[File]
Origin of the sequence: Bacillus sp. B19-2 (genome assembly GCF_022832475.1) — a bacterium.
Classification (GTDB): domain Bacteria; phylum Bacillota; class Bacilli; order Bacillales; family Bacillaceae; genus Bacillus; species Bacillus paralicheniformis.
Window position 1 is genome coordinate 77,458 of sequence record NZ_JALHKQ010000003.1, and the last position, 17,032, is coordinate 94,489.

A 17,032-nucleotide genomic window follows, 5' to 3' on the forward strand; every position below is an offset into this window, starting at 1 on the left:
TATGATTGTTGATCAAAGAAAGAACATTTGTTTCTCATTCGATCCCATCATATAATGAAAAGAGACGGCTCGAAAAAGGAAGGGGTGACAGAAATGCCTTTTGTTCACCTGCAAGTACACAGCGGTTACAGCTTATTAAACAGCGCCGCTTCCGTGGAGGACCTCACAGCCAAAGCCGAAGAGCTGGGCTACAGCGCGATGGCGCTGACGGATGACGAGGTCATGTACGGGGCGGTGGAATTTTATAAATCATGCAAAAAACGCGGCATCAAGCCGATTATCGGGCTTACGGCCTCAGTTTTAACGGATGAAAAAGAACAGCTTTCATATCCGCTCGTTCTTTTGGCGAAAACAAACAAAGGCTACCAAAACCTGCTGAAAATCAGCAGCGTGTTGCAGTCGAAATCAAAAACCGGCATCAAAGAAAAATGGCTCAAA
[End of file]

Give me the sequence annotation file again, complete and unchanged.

Origin of the sequence: Bacillus sp. B19-2 (genome assembly GCF_022832475.1) — a bacterium.
Classification (GTDB): domain Bacteria; phylum Bacillota; class Bacilli; order Bacillales; family Bacillaceae; genus Bacillus; species Bacillus paralicheniformis.
Window position 1 is genome coordinate 77,458 of sequence record NZ_JALHKQ010000003.1, and the last position, 17,032, is coordinate 94,489.

A 17,032-nucleotide genomic window follows, 5' to 3' on the forward strand; every position below is an offset into this window, starting at 1 on the left:
TATGATTGTTGATCAAAGAAAGAACATTTGTTTCTCATTCGATCCCATCATATAATGAAAAGAGACGGCTCGAAAAAGGAAGGGGTGACAGAAATGCCTTTTGTTCACCTGCAAGTACACAGCGGTTACAGCTTATTAAACAGCGCCGCTTCCGTGGAGGACCTCACAGCCAAAGCCGAAGAGCTGGGCTACAGCGCGATGGCGCTGACGGATGACGAGGTCATGTACGGGGCGGTGGAATTTTATAAATCATGCAAAAAACGCGGCATCAAGCCGATTATCGGGCTTACGGCCTCAGTTTTAACGGATGAAAAAGAACAGCTTTCATATCCGCTCGTTCTTTTGGCGAAAACAAACAAAGGCTACCAAAACCTGCTGAAAATCAGCAGCGTGTTGCAGTCGAAATCAAAAACCGGCATCAAAGAAAAATGGCTCAAA